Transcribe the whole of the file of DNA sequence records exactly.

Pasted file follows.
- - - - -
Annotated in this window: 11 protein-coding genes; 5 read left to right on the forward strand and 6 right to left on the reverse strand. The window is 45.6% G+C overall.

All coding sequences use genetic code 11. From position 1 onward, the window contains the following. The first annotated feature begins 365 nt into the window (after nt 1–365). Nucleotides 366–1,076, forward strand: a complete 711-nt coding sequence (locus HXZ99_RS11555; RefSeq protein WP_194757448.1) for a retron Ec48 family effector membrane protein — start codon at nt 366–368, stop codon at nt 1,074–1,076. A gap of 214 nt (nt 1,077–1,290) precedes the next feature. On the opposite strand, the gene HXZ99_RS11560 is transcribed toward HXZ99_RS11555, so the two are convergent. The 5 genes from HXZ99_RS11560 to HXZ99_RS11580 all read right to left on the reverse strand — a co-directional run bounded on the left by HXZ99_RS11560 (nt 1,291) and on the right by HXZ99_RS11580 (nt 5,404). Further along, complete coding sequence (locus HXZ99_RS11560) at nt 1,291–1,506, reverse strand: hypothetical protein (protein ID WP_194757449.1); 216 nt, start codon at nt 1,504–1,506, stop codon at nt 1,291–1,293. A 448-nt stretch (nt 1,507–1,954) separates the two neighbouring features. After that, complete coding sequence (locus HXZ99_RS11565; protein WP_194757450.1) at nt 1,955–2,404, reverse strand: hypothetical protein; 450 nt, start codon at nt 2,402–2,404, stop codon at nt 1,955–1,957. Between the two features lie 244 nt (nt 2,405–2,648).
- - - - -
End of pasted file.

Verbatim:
Annotated in this window: 11 protein-coding genes; 5 read left to right on the forward strand and 6 right to left on the reverse strand. The window is 45.6% G+C overall.

All coding sequences use genetic code 11. From position 1 onward, the window contains the following. The first annotated feature begins 365 nt into the window (after nt 1–365). Nucleotides 366–1,076, forward strand: a complete 711-nt coding sequence (locus HXZ99_RS11555; RefSeq protein WP_194757448.1) for a retron Ec48 family effector membrane protein — start codon at nt 366–368, stop codon at nt 1,074–1,076. A gap of 214 nt (nt 1,077–1,290) precedes the next feature. On the opposite strand, the gene HXZ99_RS11560 is transcribed toward HXZ99_RS11555, so the two are convergent. The 5 genes from HXZ99_RS11560 to HXZ99_RS11580 all read right to left on the reverse strand — a co-directional run bounded on the left by HXZ99_RS11560 (nt 1,291) and on the right by HXZ99_RS11580 (nt 5,404). Further along, complete coding sequence (locus HXZ99_RS11560) at nt 1,291–1,506, reverse strand: hypothetical protein (protein ID WP_194757449.1); 216 nt, start codon at nt 1,504–1,506, stop codon at nt 1,291–1,293. A 448-nt stretch (nt 1,507–1,954) separates the two neighbouring features. After that, complete coding sequence (locus HXZ99_RS11565; protein WP_194757450.1) at nt 1,955–2,404, reverse strand: hypothetical protein; 450 nt, start codon at nt 2,402–2,404, stop codon at nt 1,955–1,957. Between the two features lie 244 nt (nt 2,405–2,648).